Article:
In May 2008, the Cooper-Hewitt National Design Museum awarded Architecture for Humanity the Design Patron Award, highlighting its commitment to improving communities by providing pro bono, sustainable design services.[2][7]

In June 2008 the organization was profiled on Frontline as part of their series of Stories From A Small Planet.[8] That year co-founder Cameron Sinclair was profiled as one of CNN's Principal Voices and on the series Iconoclasts on the Sundance Channel.

Open source architecture[edit]

As a result of the TED Prize the organization worked with Sun Microsystems and Creative Commons to develop the Open Architecture Network, the first open source system for supporting sustainable and humanitarian design and architecture. This network includes project management, file sharing, a resource database and online collaborative design tools. A beta version of the site launched on March 8, 2007, at the 2007 TED Conference. It has garnered over 27,000 members and 5,000 projects. In late 2010 a version of the network was created as a mobile application that is showcased in the Museum of Modern Art.

International design competitions[edit]

Architecture for Humanity has hosted a series of open international design competitions focused on systemic issues of poverty. These have included including Siyathemba youth sports and outreach facility; Outreach - Design Ideas for Mobile Health Clinic to Combat HIV/AIDS in Sub-Saharan Africa; and Transitional Housing for Kosovo's Returning Refugees.

In 2007 the organization began hosting its competitions on the Open Architecture Network and every two years hosts its premier design competition, The Open Architecture Challenge. That year the inaugural competition, the AMD Open Architecture Challenge, sought ideas to develop innovative off the grid technology centers. Clients include a chocolate co-operative in Ecuador, a youth center in Kenya and a medical organization in Nepal. The competition culminated in the construction of a youth community and resource center in Nairobi, Kenya.

The 2009 Open Architecture Challenge was launched on January 29 at the World Economic Forum in Davos, Switzerland. With support of more than two dozen organizations it invited architects and designers to partner with schools to design cost effective and sustainable classrooms. An international jury convened in July at the 2009 Aspen Ideas festival and selected eight finalists from the tens of thousands of entries from more than 65 countries.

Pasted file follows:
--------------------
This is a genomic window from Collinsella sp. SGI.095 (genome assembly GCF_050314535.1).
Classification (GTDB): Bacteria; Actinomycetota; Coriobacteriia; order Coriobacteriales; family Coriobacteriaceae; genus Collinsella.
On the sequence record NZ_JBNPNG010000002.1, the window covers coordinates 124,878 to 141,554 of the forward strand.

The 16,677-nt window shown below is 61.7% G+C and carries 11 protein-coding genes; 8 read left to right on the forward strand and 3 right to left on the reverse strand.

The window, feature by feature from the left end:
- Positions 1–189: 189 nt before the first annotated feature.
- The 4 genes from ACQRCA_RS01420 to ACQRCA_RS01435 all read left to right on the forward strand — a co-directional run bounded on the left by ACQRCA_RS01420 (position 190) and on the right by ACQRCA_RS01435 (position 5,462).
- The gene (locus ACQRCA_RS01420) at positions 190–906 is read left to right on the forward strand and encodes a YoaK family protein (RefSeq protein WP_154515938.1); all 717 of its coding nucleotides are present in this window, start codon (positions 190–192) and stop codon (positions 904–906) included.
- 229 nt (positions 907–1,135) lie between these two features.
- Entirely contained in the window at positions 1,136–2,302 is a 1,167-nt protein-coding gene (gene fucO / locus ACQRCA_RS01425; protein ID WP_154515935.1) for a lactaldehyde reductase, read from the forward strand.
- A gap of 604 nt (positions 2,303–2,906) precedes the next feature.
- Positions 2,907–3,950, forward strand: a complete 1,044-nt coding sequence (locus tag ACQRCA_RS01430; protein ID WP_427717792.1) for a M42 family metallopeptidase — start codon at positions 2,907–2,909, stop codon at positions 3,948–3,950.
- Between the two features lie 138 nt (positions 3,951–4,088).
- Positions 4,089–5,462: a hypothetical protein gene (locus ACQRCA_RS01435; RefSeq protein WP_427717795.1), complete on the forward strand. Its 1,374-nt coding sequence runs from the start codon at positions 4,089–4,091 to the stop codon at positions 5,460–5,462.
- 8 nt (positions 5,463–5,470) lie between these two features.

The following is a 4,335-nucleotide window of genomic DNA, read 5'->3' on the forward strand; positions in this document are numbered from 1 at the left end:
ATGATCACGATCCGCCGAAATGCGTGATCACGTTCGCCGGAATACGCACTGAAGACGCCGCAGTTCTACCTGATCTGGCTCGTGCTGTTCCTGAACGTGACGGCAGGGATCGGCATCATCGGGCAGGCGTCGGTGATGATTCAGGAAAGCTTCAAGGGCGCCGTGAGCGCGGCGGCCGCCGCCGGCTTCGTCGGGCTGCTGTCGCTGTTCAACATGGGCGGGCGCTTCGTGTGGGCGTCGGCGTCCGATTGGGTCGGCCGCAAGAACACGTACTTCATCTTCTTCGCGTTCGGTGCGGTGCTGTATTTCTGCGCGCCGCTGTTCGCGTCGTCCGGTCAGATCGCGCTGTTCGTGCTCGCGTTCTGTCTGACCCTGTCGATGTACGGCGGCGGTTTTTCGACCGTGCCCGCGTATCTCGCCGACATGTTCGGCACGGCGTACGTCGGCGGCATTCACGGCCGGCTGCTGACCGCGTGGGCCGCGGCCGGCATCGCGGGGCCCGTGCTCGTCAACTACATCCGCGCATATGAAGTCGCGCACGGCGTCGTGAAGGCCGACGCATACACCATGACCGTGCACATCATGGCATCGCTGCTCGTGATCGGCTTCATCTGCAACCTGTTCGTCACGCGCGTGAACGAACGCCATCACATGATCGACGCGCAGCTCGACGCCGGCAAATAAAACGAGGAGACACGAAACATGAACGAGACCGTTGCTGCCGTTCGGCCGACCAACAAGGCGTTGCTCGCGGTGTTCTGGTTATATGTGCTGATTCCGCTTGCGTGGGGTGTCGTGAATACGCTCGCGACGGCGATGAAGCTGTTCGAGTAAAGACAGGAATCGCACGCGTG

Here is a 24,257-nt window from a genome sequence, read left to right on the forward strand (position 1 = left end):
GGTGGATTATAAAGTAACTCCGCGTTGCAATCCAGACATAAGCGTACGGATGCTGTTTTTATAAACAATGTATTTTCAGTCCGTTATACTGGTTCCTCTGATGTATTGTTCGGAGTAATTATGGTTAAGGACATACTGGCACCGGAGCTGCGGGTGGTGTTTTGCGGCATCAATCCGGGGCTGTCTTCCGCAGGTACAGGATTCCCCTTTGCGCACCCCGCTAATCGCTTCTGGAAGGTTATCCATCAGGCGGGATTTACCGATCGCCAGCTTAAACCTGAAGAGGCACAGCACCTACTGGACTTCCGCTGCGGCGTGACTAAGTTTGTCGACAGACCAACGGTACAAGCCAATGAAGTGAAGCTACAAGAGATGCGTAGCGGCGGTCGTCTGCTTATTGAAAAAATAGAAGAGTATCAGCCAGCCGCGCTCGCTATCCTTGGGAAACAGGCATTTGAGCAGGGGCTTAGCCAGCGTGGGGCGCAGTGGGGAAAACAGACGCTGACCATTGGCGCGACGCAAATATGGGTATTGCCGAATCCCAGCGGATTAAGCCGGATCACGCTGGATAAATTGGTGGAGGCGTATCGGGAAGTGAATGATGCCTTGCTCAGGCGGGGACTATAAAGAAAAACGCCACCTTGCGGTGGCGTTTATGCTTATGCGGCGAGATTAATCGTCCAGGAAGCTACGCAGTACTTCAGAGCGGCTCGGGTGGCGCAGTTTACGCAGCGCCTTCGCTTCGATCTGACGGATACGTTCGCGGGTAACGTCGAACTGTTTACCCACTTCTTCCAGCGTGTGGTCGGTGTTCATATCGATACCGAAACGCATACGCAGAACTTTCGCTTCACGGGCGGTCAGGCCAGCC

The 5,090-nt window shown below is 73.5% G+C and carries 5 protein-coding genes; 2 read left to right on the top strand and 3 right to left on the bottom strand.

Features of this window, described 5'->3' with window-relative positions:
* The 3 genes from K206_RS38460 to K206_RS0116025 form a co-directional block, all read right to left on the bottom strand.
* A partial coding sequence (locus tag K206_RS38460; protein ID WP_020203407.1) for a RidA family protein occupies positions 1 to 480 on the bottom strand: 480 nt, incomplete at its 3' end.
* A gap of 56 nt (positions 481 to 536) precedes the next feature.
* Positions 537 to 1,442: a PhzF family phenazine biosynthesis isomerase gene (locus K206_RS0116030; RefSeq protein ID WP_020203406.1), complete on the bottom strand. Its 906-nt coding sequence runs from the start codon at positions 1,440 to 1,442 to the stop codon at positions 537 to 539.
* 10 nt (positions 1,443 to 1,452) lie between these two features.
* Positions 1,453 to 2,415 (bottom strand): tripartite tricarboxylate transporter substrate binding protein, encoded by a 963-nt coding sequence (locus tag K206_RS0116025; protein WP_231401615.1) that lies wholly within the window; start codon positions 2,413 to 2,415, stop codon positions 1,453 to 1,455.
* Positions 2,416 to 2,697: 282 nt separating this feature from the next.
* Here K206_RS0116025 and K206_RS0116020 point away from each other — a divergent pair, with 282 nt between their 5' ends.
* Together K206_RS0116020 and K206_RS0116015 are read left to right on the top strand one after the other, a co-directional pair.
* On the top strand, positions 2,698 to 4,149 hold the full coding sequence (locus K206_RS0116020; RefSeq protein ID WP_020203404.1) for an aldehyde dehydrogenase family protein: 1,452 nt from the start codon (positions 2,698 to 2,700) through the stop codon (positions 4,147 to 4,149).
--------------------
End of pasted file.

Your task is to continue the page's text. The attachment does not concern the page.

Architecture for Humanity has more than 59 chapters in many countries,[9] many independent charities.[2][10] The chapters worked primarily in their regions. In August 2008, members of Architecture for Humanity New York were declared New Yorkers of the Week by cable news network NY1 for the chapter's first project.[11]

In January 2015, many of the chapters formed an alliance[9] and vowed to continue. Since forming all 59 chapters have joined this federation and continue to work on pro bono projects around the world.


  1. ^ Return of Organization Exempt from Income Tax (IRS Form 990) (PDF), Architecture for Humanity, 2013 
  2. ^ a b c d e King, John (January 17, 2015). "Architecture for Humanity shut; nonprofit helped disaster victims". San Francisco Chronicle. 
  3. ^ "Cameron Sinclair on open-source architecture". TED. February 2006. 
  4. ^ "2013 Year in Review", Architecture for Humanity, December 30, 2013 
  5. ^ "Architecture for Humanity founders step down". Fast Company. January 22, 2015. 
  6. ^ Ivy, Robert A. (June 2002). "Is Idealism Dead?". Architectural Record (editorial). 
  7. ^ "Design Patron: Architecture for Humanity". Archived from the original on July 27, 2009. 
  8. ^ India: Design Like You Give A Damn, PBS Frontline 
  9. ^ a b AFH Chapter Network – Home 
  10. ^ Architecture for Humanity Chapters, Architecture for Humanity 
  11. ^ Nissan, Rita (August 7, 2008). "NYer Of The Week: Architects Volunteer To Build Space For Needy". NY1. 

External links[edit]